Books aren’t the only thing people are buying, but they’re often the only ones who’re willing to spend the money on them.
The average adult in America spends around $4,000 per year on books, according to the latest estimates from the U.S. Department of Commerce.
That number is $1,000 higher than it was in 2011.
It’s even higher than in the past, when the average adult spent $2,500 on books.
To put that in perspective, the average U.K. adult spends around £1,500 per year.
But in recent years, book sales have grown exponentially, even outpacing that growth.
That’s thanks to the explosion of digital distribution, where people are willing to buy books online, for free.
The number of books sold online tripled between 2012 and 2014, according the latest figures from Nielsen BookScan, the Nielsen Bookscan industry data company.
The book industry has become increasingly digital, with over 100 million books sold, according Nielsen.
But the trend is only going to accelerate.
Digital books are also getting cheaper.
According to Bookscan, the cost of a paperback book dropped $1 in 2017.
This has allowed authors to get their books on more shelves.
According, Nielsen BookSearch, the number of titles published by independent publishers fell by nearly 40% between 2014 and 2016, according data from BookScan.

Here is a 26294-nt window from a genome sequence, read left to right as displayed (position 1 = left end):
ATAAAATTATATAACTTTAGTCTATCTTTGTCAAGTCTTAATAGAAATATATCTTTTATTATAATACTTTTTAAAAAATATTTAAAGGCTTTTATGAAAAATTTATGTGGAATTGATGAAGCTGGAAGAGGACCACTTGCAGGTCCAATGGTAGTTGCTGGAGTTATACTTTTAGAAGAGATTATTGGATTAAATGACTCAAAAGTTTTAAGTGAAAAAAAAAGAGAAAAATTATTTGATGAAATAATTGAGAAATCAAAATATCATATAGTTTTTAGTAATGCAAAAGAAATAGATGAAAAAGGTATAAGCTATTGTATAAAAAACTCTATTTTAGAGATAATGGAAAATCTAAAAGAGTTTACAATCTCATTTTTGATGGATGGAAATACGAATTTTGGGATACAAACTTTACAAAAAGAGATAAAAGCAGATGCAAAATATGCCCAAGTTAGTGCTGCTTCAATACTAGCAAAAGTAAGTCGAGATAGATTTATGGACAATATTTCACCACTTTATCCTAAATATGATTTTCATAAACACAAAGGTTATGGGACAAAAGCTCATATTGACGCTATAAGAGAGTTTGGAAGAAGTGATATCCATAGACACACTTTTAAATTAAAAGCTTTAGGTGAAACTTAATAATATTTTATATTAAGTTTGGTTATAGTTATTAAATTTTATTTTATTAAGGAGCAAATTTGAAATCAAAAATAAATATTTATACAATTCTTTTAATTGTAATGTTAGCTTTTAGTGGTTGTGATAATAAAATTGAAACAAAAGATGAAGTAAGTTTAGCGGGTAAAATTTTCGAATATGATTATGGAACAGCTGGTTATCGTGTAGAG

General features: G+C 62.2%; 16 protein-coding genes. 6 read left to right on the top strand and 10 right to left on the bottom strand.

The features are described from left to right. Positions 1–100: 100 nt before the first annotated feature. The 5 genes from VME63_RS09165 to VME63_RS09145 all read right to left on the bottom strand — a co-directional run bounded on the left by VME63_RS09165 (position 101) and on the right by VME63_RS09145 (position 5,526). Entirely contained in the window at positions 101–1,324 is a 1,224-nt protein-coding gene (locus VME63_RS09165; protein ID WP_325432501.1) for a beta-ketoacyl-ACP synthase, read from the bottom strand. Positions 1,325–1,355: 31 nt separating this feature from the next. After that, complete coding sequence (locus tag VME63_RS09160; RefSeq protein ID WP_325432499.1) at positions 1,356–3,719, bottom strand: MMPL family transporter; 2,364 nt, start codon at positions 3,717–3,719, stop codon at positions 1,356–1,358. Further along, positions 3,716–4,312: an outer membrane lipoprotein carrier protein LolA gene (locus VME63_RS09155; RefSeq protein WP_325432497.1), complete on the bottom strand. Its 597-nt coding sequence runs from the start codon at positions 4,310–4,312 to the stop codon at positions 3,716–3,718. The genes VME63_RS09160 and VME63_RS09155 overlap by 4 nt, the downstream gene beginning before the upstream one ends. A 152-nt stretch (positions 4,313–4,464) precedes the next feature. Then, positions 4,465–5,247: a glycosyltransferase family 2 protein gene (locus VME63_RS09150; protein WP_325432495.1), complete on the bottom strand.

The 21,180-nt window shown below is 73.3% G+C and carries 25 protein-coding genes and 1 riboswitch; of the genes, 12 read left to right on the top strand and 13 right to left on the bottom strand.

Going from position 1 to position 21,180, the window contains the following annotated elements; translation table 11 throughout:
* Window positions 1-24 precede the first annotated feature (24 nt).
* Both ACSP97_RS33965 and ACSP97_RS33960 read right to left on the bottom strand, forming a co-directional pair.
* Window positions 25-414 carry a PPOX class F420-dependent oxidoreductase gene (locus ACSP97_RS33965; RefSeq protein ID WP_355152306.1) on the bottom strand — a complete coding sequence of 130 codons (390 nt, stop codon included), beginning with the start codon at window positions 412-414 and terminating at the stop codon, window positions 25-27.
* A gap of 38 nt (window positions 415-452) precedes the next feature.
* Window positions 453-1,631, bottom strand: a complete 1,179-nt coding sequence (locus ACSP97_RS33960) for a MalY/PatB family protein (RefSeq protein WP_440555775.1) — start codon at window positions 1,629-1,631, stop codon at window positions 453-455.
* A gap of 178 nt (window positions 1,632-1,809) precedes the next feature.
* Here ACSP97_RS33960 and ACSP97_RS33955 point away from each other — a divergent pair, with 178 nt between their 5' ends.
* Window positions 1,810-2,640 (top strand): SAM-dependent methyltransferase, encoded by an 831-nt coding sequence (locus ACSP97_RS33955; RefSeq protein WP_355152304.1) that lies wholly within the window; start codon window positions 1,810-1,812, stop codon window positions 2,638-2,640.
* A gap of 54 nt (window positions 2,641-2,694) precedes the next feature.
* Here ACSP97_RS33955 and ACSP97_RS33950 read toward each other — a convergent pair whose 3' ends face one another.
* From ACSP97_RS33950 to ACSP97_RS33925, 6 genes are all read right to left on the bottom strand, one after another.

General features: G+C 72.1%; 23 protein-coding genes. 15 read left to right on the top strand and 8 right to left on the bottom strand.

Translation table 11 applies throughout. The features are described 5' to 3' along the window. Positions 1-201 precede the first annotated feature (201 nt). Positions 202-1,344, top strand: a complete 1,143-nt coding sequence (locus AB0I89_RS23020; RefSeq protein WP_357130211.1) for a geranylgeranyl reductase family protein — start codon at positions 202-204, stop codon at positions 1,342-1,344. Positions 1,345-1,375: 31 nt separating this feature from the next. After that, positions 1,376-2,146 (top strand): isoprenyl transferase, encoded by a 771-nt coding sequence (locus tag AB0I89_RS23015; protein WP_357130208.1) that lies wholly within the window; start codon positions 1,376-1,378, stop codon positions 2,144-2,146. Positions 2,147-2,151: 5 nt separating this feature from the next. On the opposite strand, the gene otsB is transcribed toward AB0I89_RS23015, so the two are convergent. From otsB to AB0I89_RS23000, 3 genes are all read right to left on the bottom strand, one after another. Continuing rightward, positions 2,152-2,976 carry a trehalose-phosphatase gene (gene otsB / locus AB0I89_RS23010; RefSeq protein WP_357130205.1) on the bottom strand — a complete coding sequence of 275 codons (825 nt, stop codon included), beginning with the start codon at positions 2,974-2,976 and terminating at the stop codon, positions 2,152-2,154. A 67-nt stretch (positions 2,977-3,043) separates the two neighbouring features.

The authors of these books also make money, since many of them are self-published.
But there’s also a lot more to books than just sales.
According a 2016 report by the Federal Trade Commission, many people buy books to read them as a children’s book, or for the purpose of learning a language.
The FCC’s report also found that the number one reason books were bought by children in 2016 was because they enjoyed reading them, and because they wanted to read the stories themselves.
A 2016 study by the Consumer Federation of America found that 75% of books purchased for children were used for educational purposes, and that more than 40% of all children’s books sold in 2016 were for educational reasons.
This makes sense when you consider that the average American spends about $4 in books on average, according in a 2016 study from the American Library Association.
However, the study also found a clear correlation between buying books for children and a greater likelihood of using them to read to younger children.
The problem is that kids, in general, aren’t used to books that are used for reading.
Children who are exposed to books for longer than two hours a day often develop visual and cognitive delays, which are more common in older children.
But even adults, who have grown up with books, aren